Permanent link to this article: https://www.sbnewspaper.com/2018/11/09/the-apparent-few-a-lesson-in-pr/


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    • Rosalinda G. Garcia on November 13, 2018 at 12:14 pm
    • Reply

    I am one of “the apparent few” who stood at the corners with a sign stating vote ‘AGAINST.” On election day I held a small megaphone to help me resonate to voters one of several valid messages. A few voters came over and thanked me for being a voice. One individual expressed the following……..When you reminded me of the SOUTHWEST KEYS failed plan, that made me decide. As I was driving over here I still was not 100% sure if I would be voting for the bond though my family all voted AGAINST. When you stated the FAILED SOUTHWEST KEYS fiasco and how some community members had alerted SBCISD Board Members about jeopardizing school funds and how teachers were unwillingly transferred to SW Keys, that did it. I VOTED AGAINST!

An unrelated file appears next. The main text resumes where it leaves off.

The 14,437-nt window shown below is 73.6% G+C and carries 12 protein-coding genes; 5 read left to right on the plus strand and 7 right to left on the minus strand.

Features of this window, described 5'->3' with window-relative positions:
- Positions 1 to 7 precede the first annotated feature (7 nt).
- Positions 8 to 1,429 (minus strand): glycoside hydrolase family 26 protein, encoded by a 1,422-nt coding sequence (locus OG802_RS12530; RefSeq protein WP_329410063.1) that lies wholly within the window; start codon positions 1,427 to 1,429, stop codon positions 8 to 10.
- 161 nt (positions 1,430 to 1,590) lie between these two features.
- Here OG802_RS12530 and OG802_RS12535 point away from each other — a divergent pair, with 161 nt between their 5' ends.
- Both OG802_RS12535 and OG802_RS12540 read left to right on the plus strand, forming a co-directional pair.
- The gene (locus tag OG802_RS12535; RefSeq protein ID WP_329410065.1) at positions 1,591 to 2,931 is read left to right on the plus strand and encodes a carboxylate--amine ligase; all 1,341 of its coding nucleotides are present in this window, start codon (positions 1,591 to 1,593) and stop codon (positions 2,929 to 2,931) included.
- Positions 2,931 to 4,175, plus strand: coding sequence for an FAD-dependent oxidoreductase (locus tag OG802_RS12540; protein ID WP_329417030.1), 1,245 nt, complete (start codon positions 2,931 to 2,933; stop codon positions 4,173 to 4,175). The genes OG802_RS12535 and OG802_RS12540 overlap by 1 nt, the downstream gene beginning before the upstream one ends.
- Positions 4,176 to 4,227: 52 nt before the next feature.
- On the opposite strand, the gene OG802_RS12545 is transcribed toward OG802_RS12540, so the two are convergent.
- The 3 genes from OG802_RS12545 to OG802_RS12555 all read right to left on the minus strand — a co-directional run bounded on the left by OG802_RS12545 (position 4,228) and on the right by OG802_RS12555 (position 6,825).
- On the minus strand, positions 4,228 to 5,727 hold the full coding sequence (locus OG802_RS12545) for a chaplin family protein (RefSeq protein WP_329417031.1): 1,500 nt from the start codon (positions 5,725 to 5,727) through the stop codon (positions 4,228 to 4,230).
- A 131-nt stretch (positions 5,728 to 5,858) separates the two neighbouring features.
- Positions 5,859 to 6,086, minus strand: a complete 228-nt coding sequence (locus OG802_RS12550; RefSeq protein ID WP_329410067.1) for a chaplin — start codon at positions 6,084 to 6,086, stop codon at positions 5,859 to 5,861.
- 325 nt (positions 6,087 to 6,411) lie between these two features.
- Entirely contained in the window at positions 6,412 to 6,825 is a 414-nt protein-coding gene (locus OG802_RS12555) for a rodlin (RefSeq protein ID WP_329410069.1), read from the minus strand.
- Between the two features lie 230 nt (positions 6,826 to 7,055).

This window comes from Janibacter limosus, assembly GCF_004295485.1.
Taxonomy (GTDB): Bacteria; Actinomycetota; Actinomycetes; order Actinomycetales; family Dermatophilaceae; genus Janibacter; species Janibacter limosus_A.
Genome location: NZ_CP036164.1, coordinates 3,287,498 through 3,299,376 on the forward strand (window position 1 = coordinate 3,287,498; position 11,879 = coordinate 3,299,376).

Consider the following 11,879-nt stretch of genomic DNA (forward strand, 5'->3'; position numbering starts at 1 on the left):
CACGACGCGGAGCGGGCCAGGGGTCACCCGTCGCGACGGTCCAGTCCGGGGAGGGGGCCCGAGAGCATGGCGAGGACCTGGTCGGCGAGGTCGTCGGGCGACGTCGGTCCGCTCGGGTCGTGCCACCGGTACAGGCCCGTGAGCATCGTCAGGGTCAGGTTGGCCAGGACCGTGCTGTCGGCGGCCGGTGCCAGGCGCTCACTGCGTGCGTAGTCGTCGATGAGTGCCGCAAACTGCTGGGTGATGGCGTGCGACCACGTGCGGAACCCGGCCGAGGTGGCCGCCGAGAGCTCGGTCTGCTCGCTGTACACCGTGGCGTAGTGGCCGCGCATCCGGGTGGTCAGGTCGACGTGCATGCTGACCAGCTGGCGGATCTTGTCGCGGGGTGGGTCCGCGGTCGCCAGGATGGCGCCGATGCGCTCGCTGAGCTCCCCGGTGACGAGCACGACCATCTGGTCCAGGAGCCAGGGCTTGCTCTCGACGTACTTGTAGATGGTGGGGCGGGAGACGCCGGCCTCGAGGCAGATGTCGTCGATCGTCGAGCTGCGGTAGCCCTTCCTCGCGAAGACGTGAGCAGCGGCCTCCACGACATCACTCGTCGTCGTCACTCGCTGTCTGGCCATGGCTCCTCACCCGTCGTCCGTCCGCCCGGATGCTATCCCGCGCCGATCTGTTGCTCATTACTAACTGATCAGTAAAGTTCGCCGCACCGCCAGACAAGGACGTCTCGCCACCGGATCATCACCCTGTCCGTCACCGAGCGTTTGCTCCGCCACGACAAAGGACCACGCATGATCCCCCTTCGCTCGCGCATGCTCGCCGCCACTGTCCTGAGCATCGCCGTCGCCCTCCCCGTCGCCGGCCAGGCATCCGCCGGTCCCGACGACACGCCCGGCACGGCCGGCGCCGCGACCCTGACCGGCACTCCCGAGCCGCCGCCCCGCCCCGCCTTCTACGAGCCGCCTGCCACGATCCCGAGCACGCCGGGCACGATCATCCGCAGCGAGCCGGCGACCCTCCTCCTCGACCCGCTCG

The bond passed and I look forward to these facilities going into the planning phase and construction. I never stated that I did not want these facilities or that our students were not deserving. What I did state was the rushed bond committee planning and the price tag that was not justifiable. I learned quite a bit in this whole process. I learned that bonds can be used to purchase buses and other items but have to be stated in the proposed plan for public to know before a vote. I learned how much debt we previously had and will go up to 101 million. I learned the size of PAC’s other districts have built and cost. I have learned that LaJoya has a large enrollment, etc. etc. I can say that I shared several facts with the community thru Facebook opposing the bond and why. I can also add that I don’t recall ever posting on FB stating that proponents were giving misleading information, lies, instilling vitriol fear, selfish, political gamemanship, political mis-truths, propaganda.